March 2020, the Corona virus shuts the world down, including the arts and culture sector. All events, exhibitions and performances are canceled in the blink of an eye. What now? This was the starting point for a group of cultural economists and sociologists from the Erasmus School of History, Culture and Communication (EUR) to join forces via the online platform Shit! Corona Chronicles. For a year and a half, colleagues, students and alumni used this platform to share blogs, opinion articles, interviews and research on the resilience of the arts and culture sector, both nationally and internationally. These articles are now bundled in the e-book The Corona Rollercoaster, working in Corona through the crisis.
The e-book The Corona Rollercoaster includes a.o. a study about the “we” feeling at the beginning of the lockdown. Femke Vandenberg analysed over 1500 comments on live streams of electronic music concerts. An interview by students in lockdown with the Stedelijk Museum Schiedam is part of the stories as well. This museum offered art lessons via WhatsApp during the lockdown. And the e-book contains a photo series created by alumna Jitske Nap. She photographed abandoned buildings in Amsterdam to show the effect of the pandemic on nightclubs and event venues.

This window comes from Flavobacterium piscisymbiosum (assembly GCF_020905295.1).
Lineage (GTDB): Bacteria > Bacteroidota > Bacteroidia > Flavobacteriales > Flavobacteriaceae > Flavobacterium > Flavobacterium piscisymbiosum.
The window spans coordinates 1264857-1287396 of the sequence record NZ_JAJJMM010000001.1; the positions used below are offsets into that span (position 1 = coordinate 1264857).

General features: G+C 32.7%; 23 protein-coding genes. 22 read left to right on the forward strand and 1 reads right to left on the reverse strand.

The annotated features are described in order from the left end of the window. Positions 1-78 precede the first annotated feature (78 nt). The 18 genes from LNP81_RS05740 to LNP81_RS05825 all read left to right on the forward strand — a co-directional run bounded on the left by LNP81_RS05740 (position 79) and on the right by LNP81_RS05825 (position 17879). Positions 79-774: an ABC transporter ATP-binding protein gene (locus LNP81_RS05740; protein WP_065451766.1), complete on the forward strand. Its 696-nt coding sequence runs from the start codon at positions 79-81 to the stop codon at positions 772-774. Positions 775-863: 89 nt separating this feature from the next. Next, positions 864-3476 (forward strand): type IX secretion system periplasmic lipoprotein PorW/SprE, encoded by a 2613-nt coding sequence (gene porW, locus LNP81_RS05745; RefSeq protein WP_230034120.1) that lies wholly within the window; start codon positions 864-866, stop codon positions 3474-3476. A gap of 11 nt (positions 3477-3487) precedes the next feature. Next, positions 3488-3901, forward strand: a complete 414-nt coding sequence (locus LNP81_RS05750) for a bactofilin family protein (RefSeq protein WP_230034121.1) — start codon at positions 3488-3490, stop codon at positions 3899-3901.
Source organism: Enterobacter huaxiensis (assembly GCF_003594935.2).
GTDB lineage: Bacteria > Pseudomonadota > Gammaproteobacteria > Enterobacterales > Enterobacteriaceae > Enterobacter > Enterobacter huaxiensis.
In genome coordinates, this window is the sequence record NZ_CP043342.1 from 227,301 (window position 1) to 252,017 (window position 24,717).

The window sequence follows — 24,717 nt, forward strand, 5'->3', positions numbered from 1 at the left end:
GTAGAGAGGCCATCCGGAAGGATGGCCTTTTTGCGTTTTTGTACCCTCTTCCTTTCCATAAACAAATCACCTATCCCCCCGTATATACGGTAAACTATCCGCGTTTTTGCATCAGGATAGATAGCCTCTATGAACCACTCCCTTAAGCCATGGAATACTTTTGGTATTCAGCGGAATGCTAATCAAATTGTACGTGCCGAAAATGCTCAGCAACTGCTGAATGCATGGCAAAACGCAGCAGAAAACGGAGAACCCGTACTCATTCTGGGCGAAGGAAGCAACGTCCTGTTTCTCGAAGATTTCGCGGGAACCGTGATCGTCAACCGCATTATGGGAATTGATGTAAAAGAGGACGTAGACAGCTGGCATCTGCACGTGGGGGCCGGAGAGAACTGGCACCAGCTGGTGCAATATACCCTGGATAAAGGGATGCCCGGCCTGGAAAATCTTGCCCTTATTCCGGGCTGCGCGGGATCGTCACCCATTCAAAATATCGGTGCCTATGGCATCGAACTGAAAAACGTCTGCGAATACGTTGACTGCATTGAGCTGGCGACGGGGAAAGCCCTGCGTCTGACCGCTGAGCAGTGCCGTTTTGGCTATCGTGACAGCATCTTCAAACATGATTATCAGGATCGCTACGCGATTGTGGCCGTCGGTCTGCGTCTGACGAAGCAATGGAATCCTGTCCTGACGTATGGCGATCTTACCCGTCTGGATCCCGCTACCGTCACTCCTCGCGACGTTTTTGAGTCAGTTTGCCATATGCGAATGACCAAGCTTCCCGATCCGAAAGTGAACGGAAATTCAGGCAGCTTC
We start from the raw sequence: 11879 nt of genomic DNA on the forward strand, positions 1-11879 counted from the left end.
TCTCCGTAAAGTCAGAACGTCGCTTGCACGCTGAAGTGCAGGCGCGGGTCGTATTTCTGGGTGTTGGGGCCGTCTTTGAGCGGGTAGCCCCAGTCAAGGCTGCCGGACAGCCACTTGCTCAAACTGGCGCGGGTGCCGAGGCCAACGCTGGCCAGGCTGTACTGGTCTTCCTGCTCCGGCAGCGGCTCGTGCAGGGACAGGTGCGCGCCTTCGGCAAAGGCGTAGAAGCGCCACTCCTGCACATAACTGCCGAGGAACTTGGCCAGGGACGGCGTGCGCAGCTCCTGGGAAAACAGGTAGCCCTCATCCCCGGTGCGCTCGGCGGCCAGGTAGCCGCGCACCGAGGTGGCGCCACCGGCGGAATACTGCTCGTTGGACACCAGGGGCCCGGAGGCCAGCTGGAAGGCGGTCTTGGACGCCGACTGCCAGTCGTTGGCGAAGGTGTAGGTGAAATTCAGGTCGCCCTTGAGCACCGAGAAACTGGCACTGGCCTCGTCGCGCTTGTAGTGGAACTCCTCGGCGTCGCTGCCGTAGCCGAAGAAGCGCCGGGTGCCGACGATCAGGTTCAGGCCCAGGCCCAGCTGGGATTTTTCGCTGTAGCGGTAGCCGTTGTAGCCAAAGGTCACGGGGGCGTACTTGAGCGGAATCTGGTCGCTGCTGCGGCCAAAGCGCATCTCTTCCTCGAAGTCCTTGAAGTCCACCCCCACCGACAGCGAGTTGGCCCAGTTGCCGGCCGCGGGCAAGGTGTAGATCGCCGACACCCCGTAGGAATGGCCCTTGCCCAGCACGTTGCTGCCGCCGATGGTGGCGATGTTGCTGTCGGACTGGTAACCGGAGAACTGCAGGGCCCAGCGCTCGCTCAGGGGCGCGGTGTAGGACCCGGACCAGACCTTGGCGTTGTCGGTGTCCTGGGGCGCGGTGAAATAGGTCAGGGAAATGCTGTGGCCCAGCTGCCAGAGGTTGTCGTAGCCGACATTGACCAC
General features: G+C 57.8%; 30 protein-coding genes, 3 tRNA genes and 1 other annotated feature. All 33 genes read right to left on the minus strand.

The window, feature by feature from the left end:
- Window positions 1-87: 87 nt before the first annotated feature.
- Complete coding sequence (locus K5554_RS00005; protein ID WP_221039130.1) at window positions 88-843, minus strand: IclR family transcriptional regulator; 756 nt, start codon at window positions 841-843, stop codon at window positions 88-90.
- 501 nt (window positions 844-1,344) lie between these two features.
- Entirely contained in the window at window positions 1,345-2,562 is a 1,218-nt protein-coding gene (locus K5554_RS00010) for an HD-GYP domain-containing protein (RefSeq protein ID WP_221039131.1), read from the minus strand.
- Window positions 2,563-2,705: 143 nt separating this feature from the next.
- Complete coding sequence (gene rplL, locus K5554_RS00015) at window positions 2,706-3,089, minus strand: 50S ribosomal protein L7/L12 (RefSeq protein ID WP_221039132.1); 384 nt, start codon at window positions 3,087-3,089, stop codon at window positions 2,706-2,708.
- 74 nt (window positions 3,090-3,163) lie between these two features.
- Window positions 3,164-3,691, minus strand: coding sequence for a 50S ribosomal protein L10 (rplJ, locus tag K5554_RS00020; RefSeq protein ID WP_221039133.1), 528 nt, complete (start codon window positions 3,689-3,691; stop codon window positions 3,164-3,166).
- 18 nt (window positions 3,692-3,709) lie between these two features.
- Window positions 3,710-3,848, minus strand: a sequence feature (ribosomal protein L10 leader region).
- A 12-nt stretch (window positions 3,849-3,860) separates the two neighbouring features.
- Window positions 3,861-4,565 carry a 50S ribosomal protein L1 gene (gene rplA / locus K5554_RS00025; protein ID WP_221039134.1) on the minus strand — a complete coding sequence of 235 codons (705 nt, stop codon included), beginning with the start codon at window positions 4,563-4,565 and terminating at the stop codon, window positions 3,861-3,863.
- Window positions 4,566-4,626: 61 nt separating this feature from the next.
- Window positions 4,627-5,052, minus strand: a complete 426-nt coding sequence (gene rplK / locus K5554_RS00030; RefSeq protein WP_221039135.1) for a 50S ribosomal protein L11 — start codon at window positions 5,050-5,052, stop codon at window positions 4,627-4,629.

In the coming years, there will be plenty written about how the Corona crisis has changed our way of living. The Corona Rollercoaster offers an overview of reactions, problems, challenges and ideas of an entrepreneurial arts and culture sector. Some will look back with relief, others with melancholy, yet others will look back with astonishment on the temporary adjustments and more sustainable innovations that this sector managed to develop during these extraordinary times.
Frans Brouwer, one of the initiators: “We have been able to harness arts, culture and our own creativity for this volume, supporting our own sense of wellbeing.”
Note for the editors:
The initiators of the online platform and the published e-book are Ellen Loots, Frans Brouwer, Pleun Meijer and Sue Robinson of the Erasmus School of History, Culture and Communication. The contributions have been written on a voluntary basis by bachelor and master students, alumni and colleagues.
View the e-book The Corona Rollercoaster.